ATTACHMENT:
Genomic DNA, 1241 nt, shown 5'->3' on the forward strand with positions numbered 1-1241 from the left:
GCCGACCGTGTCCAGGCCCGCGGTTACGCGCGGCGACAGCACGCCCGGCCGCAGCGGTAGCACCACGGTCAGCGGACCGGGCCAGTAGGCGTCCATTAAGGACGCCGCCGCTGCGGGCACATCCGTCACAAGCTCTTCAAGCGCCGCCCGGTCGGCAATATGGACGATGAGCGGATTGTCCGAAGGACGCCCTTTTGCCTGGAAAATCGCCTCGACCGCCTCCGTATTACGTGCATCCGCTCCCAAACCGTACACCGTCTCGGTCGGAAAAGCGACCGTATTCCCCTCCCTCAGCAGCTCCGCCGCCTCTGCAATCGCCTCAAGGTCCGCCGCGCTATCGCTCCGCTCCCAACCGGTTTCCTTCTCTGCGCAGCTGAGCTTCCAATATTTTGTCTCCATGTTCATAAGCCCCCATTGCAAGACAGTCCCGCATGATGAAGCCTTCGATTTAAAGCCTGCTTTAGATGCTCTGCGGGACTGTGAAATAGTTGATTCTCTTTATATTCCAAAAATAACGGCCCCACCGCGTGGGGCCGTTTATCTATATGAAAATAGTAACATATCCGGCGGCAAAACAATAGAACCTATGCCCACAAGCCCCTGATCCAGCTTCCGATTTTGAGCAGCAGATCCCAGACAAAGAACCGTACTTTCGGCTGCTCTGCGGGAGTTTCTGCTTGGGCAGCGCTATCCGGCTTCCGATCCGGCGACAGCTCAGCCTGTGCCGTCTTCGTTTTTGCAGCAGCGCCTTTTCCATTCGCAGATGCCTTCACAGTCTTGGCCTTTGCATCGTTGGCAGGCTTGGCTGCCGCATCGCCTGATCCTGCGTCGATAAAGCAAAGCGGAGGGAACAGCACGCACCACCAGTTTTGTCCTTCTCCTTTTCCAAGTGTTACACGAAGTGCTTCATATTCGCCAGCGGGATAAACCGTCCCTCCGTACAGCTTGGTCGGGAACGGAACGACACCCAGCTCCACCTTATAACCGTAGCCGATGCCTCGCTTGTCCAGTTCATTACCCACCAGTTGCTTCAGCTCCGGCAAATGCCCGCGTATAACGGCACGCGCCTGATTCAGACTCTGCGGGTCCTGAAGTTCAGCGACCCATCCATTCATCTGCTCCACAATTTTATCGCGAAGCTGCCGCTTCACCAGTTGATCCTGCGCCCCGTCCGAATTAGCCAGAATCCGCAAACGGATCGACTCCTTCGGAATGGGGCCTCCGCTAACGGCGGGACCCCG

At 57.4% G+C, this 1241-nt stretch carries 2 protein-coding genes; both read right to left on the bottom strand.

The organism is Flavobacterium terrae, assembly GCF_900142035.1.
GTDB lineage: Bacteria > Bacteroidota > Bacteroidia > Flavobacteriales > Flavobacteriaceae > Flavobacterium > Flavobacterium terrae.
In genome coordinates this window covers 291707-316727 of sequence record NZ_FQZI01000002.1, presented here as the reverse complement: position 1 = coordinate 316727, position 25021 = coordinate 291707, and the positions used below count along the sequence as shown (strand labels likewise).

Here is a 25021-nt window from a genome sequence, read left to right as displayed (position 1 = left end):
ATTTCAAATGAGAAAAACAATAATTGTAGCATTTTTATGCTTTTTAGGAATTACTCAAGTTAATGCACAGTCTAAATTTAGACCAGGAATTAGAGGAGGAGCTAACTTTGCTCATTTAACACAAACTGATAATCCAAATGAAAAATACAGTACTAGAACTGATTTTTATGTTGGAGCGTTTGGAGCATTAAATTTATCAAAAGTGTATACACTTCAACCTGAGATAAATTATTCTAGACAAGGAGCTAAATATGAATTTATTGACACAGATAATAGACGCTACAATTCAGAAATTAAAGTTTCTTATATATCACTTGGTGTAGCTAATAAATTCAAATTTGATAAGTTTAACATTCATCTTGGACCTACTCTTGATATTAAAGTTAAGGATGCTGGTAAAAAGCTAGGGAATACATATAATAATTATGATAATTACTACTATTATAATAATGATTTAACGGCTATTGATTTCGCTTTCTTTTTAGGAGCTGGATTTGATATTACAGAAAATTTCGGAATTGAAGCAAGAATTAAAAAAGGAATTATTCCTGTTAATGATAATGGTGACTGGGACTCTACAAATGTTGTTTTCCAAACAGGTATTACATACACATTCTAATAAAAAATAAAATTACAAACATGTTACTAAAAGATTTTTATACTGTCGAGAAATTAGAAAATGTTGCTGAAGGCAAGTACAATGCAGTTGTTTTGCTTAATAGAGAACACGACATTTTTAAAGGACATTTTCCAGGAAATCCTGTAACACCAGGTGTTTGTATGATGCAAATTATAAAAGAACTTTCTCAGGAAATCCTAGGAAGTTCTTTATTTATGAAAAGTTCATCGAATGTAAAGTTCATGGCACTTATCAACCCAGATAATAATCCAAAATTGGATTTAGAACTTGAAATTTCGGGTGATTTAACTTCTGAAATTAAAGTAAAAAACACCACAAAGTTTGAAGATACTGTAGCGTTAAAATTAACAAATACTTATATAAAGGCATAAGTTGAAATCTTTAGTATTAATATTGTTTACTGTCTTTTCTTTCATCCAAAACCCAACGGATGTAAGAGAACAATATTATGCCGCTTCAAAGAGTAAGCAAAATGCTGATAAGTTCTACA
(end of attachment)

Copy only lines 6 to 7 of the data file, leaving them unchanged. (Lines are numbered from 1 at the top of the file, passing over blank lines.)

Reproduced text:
In genome coordinates this window covers 291707-316727 of sequence record NZ_FQZI01000002.1, presented here as the reverse complement: position 1 = coordinate 316727, position 25021 = coordinate 291707, and the positions used below count along the sequence as shown (strand labels likewise).

Here is a 25021-nt window from a genome sequence, read left to right as displayed (position 1 = left end):